Sunday, April 26, 2009

GeoCities - "The End of an Era"

Yahoo! is discontinuing the GeoCities service later this year. While it says current users need not rush to preserve their sites, they do need to start looking for full-service hosting elsewhere, as the services will be discontinued.

Yahoo! purchased GeoCities in 1999 for nearly $4bn. It was the height of the Dot-Com Boom and GeoCities had been around for a few years; GeoCities was known as the premiere, free webhost and several of its contemporaries (such as Fortune City, for one) adopted its "neighborhood" approach. When users created an account, they chose a "neighborhood" in which to place their website. These neighborhoods were divvied-up according to interest/subject, but were never strictly enforced.

When Yahoo! bought the service, things quickly changed - and not for the better, as far as most users were concerned. Among the many changes, Yahoo! instituted rotating, contextual ads - with no benefits to the webmasters. Over time, Yahoo! also cut the FTP access and other amenities which originally came with the account, in attempts to force users to "upgrade" to Yahoo! paid webhosting. Even Yahoo!'s paid webhosting disallowed advertising which benefited the webmaster, contextual or otherwise.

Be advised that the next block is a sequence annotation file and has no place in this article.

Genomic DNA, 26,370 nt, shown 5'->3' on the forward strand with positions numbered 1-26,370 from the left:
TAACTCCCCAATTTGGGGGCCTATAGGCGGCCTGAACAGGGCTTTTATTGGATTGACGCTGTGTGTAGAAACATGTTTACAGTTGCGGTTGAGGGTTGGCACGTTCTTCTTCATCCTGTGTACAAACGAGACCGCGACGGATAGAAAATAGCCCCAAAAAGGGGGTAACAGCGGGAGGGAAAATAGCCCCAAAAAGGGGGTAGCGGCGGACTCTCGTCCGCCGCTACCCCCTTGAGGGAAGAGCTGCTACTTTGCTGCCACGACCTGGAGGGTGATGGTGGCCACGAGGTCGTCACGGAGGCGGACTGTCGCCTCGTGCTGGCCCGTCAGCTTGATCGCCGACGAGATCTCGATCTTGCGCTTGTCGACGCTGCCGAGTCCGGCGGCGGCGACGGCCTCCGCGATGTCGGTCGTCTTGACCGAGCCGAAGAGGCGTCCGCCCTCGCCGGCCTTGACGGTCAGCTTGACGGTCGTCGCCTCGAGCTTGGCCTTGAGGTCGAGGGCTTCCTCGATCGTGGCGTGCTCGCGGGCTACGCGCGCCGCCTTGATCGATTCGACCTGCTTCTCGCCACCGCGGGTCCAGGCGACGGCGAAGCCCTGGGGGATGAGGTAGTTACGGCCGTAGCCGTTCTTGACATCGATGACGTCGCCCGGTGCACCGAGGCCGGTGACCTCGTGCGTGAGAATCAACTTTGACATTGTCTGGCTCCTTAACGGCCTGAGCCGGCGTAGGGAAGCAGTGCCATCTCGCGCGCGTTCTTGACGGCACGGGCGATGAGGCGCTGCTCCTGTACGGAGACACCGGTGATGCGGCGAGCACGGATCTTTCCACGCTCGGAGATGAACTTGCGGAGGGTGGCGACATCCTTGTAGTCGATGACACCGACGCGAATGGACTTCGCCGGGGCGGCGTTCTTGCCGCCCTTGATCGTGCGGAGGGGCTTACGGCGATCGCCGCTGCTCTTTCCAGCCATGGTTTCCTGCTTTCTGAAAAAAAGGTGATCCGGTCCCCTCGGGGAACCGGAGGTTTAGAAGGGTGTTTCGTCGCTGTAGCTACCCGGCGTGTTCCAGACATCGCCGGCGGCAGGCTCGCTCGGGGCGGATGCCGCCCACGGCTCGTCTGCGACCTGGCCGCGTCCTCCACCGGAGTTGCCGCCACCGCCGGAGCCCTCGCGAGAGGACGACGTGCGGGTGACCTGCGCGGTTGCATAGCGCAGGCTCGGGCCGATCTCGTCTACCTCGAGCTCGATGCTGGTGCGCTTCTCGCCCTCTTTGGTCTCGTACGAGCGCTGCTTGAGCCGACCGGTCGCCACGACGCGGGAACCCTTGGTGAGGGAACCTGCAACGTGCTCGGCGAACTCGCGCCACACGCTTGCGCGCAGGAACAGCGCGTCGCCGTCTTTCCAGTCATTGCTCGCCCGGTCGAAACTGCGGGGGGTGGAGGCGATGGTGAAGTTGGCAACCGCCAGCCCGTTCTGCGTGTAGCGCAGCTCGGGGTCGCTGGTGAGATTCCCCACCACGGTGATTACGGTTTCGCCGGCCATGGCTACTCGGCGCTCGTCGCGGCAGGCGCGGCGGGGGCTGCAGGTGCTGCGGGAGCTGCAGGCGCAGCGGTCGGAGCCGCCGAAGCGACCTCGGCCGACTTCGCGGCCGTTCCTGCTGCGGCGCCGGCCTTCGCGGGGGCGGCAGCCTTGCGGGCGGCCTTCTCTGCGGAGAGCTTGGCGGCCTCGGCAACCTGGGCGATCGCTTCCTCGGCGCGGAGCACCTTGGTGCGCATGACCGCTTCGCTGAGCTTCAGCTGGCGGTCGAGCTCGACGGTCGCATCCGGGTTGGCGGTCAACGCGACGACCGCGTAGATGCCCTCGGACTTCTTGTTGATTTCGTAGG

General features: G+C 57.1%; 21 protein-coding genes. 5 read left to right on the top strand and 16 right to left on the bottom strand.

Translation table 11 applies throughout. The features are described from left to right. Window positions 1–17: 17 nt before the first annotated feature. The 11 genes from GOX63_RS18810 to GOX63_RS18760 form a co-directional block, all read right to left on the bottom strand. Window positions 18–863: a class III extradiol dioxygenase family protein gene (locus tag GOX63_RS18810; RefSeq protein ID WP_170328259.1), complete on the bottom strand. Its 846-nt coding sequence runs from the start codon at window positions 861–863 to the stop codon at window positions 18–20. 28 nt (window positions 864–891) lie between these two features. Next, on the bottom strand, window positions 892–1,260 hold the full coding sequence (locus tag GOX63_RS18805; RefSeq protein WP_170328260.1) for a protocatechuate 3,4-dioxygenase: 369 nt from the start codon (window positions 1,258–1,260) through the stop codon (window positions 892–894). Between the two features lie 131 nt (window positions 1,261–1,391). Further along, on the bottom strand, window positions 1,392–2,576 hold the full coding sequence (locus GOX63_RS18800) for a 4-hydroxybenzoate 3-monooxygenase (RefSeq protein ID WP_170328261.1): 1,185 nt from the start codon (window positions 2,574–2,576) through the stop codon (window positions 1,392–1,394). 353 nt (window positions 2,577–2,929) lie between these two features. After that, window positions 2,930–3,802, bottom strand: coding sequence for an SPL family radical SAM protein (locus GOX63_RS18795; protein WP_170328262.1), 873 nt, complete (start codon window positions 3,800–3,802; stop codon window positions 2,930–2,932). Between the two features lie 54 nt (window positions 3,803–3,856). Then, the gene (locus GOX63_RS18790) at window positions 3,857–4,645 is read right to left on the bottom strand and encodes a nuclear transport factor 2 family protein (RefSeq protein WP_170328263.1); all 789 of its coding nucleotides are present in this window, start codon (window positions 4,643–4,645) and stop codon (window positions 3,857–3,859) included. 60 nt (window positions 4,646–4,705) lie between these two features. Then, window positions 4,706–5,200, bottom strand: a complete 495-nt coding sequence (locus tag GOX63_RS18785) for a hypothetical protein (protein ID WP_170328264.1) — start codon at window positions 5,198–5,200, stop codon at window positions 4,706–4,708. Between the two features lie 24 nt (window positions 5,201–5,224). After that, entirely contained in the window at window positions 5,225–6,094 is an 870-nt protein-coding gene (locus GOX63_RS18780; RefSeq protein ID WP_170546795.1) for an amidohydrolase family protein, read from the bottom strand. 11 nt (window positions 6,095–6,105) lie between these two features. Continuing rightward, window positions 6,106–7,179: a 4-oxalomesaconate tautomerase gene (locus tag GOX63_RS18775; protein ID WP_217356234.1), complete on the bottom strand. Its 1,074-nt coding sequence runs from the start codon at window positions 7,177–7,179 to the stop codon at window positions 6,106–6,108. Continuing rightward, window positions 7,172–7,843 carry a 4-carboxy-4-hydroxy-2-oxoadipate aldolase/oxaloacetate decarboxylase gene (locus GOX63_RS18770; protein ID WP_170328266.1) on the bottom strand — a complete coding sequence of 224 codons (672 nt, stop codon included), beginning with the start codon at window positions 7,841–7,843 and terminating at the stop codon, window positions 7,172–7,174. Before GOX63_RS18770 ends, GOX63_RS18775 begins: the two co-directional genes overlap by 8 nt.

Yahoo! was once the premiere web portal, but has lost a lot of ground in the intervening years. It has tried to expand its reach into print (Yahoo! Internet Life), took on eBay during the Dot-Com Boom (Yahoo! Auctions), and even PayPal (long before it was purchased by eBay), but time and again, Yahoo! found itself bested. So much so that the once venerable brand name has forced-out its longtime CEO and is undergoing radical change.

Even at a time when so many others are doing the same, Yahoo! has a decade on them in an industry where age really does matter. Regardless of what the media tells you, the Web does not "move at the speed of light" and we netizens have far longer attention spans than those what can be measured in nanoseconds. Is it a case of too much too fast (and mostly unnecessary) or simply Web expansion?

This is specifically why I am such a proponent of Web 2.0(+): why try to improve on... well, as close to "perfection" as is needed? Why did Yahoo! try to take-on eBay when it would have served us much better by indexing it? Likewise, why did it try to move into a dead medium with the magazine venture? I could scan you the cover of "The Top 100 Websites of 2002," but why the point is, why would a Web portal use a magazine to tell us what the top 100 websites are? And, IIRC, it included a link to the online version of the list!!!

As much as I'd like to support Yahoo!, the truth is that it spread itself so thin that it had no focus and website after structure came along in the meantime, zeroed-in on every aspect of the Web Yahoo! once dominated. And it has stubbornly resisted embracing these new sites. While new features, such as the includion of a Facebook module, are welcome additions, it may well be too late for what was once the face of the Web.

© C Harris Lynn, 2009

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